How did a high school for the performing arts end up in the blue-collar steel town of Midland, Pennsylvania? The answer has a lot to do with a visionary educator, known affectionately as "Dr. T," who wouldn't take "no" for an answer.
Dr. Nick Trombetta was a former wrestling coach who, like most members of the Midland community, felt the loss when the town's high school closed in 1986. The steel industry had left Midland, and the town was forced to send its high school students across the border to Ohio, when an agreement to place them in local school districts could not be reached.
It was a black eye for public education in Pennsylvania, but Dr. Trombetta turned it into one of the state's great success stories. After the Legislature authorized the formation of charter schools in 1997, Trombetta founded the Pennsylvania Cyber Charter School, with the goal of using online education to keep Midland students in Pennsylvania. From a first-year enrollment of less than 50 students, PA Cyber has grown into an educational powerhouse that now serves more than 10,000 students, grades K through 12, from all across the Commonwealth.
This stunning success would be enough for most educators, but Trombetta refused to rest on his laurels. After enjoying a concert at an area high school and noting the excitement that surrounded the performance, he dreamed up the idea of another charter school – this time, a brick-and-mortar facility that would focus on the arts. He envisioned it rising from the ashes of the old Midland High School, on the same site and backed by historic Lincoln Park, a seven-acre green space in the heart of Midland. Ground was broken on the project in 2002, and more than a few curious onlookers watched as Trombetta's dream took shape.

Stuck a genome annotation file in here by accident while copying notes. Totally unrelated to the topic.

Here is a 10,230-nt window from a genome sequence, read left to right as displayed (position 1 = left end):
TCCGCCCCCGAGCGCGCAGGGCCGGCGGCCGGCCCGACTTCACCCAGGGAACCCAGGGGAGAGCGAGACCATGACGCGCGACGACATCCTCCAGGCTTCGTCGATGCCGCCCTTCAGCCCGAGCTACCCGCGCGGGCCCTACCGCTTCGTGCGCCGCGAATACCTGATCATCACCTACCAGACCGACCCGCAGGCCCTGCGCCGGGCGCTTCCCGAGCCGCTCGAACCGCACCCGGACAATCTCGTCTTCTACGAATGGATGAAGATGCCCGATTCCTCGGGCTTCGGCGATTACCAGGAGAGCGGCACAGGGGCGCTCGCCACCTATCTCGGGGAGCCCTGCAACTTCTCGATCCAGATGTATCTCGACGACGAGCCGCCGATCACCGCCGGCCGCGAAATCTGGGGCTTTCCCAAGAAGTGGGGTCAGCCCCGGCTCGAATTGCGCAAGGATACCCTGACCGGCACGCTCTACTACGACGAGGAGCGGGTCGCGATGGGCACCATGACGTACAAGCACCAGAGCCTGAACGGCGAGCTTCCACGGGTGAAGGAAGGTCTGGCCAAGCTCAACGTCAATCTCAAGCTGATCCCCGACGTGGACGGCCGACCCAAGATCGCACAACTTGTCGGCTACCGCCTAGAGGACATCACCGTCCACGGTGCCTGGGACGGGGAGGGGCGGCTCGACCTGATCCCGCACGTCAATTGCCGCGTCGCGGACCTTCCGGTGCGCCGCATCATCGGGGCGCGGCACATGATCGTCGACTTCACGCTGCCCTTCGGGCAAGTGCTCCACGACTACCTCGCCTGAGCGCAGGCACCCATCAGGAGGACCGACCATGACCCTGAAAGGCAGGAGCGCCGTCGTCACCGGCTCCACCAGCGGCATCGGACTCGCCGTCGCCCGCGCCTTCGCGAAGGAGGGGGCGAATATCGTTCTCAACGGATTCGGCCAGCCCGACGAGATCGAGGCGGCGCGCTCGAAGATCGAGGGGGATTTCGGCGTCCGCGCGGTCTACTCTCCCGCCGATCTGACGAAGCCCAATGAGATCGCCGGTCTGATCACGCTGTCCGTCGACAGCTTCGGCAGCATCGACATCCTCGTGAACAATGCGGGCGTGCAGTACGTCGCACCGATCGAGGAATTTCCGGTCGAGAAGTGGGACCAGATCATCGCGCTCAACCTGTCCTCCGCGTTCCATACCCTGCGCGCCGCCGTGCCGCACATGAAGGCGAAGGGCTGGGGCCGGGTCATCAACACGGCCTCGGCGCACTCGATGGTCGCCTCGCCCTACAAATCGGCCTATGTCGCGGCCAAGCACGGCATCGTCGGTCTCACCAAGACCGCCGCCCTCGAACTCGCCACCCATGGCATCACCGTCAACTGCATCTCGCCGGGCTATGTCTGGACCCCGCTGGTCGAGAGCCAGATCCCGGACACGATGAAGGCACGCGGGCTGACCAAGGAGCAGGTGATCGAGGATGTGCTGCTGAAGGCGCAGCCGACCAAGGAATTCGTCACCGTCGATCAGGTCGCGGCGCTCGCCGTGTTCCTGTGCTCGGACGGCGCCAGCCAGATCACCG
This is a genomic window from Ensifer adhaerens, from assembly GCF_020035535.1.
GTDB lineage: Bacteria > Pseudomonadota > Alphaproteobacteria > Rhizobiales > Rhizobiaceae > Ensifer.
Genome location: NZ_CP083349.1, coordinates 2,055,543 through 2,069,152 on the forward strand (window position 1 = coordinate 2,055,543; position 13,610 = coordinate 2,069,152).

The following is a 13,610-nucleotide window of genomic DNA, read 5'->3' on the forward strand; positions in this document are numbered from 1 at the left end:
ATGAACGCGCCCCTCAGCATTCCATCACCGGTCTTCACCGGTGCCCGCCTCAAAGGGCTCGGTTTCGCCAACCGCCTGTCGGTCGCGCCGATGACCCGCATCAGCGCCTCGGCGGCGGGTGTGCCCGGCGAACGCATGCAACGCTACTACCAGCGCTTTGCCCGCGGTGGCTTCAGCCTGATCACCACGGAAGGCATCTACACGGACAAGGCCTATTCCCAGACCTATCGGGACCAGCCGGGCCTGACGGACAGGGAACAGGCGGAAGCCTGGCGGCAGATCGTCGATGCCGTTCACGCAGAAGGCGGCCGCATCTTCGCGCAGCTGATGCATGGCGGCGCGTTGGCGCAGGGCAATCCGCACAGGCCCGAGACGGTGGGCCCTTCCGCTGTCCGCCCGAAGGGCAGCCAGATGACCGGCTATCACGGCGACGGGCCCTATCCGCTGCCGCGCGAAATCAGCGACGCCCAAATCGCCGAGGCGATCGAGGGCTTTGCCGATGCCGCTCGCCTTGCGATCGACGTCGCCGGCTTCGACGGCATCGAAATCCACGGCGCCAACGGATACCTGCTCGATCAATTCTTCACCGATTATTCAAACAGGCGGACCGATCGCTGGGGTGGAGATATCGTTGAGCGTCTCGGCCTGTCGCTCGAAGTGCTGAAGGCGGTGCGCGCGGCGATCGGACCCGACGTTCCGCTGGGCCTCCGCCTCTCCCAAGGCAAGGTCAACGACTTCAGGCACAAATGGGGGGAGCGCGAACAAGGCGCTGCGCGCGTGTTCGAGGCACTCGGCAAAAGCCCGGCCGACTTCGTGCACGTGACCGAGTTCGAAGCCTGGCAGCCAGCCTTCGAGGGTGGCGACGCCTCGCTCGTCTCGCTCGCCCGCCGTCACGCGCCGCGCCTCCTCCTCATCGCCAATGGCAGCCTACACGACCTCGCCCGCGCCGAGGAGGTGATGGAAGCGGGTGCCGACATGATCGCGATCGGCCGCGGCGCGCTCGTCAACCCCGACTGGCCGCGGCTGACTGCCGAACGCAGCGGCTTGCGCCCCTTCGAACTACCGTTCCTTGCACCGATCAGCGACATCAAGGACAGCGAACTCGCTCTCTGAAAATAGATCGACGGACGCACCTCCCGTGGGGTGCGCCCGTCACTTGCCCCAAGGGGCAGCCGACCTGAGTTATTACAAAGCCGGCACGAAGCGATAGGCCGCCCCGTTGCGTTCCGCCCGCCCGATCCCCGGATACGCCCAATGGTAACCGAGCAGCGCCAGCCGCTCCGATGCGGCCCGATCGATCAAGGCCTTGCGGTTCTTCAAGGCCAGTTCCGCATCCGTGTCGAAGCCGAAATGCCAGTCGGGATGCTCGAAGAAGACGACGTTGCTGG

The result of a pioneering public-private partnership were unveiled to the public in June 2006, when the $23.5 million Lincoln Park Performing Arts Center had its grand opening. And that fall, the center welcomed its primary tenant: the Lincoln Park Performing Arts Charter School, which opened its first year with more than 250 students.
Since that time, enrollment at the school has more than doubled; the school has made AYP (Adequate Yearly Progress) in each year of its operation; and the arts opportunities for students and the community have continually increased. Lincoln Park has forged lasting relationships with leading artists and arts organizations -- like the Pittsburgh Symphony Orchestra, Broadway legend Marvin Hamlisch, jazz guitar great Joe Negri, Oscar-winning special effects artist Joe Letteri, the Warhol Museum, and poet Jim Daniels.
Meanwhile, athletics made a triumphant return to Midland in 2007, and Lincoln Park saw its first four-year graduating class depart in the spring of 2010. The school's graduates have begun pursuing careers at some of the nation's finest colleges, and when they return to their alma mater, they are likely to find that Lincoln Park's continued growth has necessitated construction of a new dining hall and amphitheatre, scheduled for completion in the fall of 2013.
Lincoln Park may have started as one man's dream, but as Dr. Trombetta himself is fond of pointing out when addressing students, "We built this school for you." The realized hopes and aspirations of those students have become the true history of Lincoln Park, and long as there are students who dream big and work hard, the school's history will remain satisfyingly unfinished.